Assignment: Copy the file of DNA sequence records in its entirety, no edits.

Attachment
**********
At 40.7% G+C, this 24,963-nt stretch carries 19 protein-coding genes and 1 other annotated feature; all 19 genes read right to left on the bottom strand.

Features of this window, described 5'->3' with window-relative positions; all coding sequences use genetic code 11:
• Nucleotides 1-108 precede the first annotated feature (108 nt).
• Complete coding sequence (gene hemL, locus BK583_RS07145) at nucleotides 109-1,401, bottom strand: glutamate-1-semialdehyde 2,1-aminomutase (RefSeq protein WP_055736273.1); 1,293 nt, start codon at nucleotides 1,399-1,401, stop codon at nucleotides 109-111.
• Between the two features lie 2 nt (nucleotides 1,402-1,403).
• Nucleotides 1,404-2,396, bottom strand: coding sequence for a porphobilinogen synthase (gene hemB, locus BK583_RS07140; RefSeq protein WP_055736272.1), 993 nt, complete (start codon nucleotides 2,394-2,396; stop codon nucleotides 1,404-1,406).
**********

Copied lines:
At 40.7% G+C, this 24,963-nt stretch carries 19 protein-coding genes and 1 other annotated feature; all 19 genes read right to left on the bottom strand.

Features of this window, described 5'->3' with window-relative positions; all coding sequences use genetic code 11:
• Nucleotides 1-108 precede the first annotated feature (108 nt).
• Complete coding sequence (gene hemL, locus BK583_RS07145) at nucleotides 109-1,401, bottom strand: glutamate-1-semialdehyde 2,1-aminomutase (RefSeq protein WP_055736273.1); 1,293 nt, start codon at nucleotides 1,399-1,401, stop codon at nucleotides 109-111.
• Between the two features lie 2 nt (nucleotides 1,402-1,403).
• Nucleotides 1,404-2,396, bottom strand: coding sequence for a porphobilinogen synthase (gene hemB, locus BK583_RS07140; RefSeq protein WP_055736272.1), 993 nt, complete (start codon nucleotides 2,394-2,396; stop codon nucleotides 1,404-1,406).